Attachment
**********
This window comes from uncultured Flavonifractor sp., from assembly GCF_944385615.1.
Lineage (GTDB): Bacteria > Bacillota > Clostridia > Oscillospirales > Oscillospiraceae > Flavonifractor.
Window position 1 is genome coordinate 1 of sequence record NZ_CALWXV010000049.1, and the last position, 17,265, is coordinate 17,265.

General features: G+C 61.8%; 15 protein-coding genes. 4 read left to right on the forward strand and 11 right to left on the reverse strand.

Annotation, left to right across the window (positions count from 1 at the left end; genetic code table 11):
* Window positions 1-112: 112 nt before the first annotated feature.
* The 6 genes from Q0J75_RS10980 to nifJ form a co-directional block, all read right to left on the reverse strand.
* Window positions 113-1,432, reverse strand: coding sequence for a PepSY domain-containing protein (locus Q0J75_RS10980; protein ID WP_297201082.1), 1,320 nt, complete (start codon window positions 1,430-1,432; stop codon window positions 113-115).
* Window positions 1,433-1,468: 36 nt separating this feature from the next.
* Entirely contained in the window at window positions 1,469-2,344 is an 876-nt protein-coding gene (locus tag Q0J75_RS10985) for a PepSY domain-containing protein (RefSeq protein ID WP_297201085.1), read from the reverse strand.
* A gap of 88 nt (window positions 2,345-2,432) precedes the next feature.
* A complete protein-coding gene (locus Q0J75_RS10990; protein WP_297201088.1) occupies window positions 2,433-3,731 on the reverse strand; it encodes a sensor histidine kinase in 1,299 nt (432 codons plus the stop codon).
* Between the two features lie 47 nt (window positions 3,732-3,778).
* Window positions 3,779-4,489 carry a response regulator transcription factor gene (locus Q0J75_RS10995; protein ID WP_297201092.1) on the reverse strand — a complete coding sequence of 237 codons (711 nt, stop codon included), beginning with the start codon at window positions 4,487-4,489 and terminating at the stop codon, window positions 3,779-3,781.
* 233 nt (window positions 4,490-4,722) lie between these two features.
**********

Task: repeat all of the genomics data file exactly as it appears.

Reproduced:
This window comes from uncultured Flavonifractor sp., from assembly GCF_944385615.1.
Lineage (GTDB): Bacteria > Bacillota > Clostridia > Oscillospirales > Oscillospiraceae > Flavonifractor.
Window position 1 is genome coordinate 1 of sequence record NZ_CALWXV010000049.1, and the last position, 17,265, is coordinate 17,265.

General features: G+C 61.8%; 15 protein-coding genes. 4 read left to right on the forward strand and 11 right to left on the reverse strand.

Annotation, left to right across the window (positions count from 1 at the left end; genetic code table 11):
* Window positions 1-112: 112 nt before the first annotated feature.
* The 6 genes from Q0J75_RS10980 to nifJ form a co-directional block, all read right to left on the reverse strand.
* Window positions 113-1,432, reverse strand: coding sequence for a PepSY domain-containing protein (locus Q0J75_RS10980; protein ID WP_297201082.1), 1,320 nt, complete (start codon window positions 1,430-1,432; stop codon window positions 113-115).
* Window positions 1,433-1,468: 36 nt separating this feature from the next.
* Entirely contained in the window at window positions 1,469-2,344 is an 876-nt protein-coding gene (locus tag Q0J75_RS10985) for a PepSY domain-containing protein (RefSeq protein ID WP_297201085.1), read from the reverse strand.
* A gap of 88 nt (window positions 2,345-2,432) precedes the next feature.
* A complete protein-coding gene (locus Q0J75_RS10990; protein WP_297201088.1) occupies window positions 2,433-3,731 on the reverse strand; it encodes a sensor histidine kinase in 1,299 nt (432 codons plus the stop codon).
* Between the two features lie 47 nt (window positions 3,732-3,778).
* Window positions 3,779-4,489 carry a response regulator transcription factor gene (locus Q0J75_RS10995; protein ID WP_297201092.1) on the reverse strand — a complete coding sequence of 237 codons (711 nt, stop codon included), beginning with the start codon at window positions 4,487-4,489 and terminating at the stop codon, window positions 3,779-3,781.
* 233 nt (window positions 4,490-4,722) lie between these two features.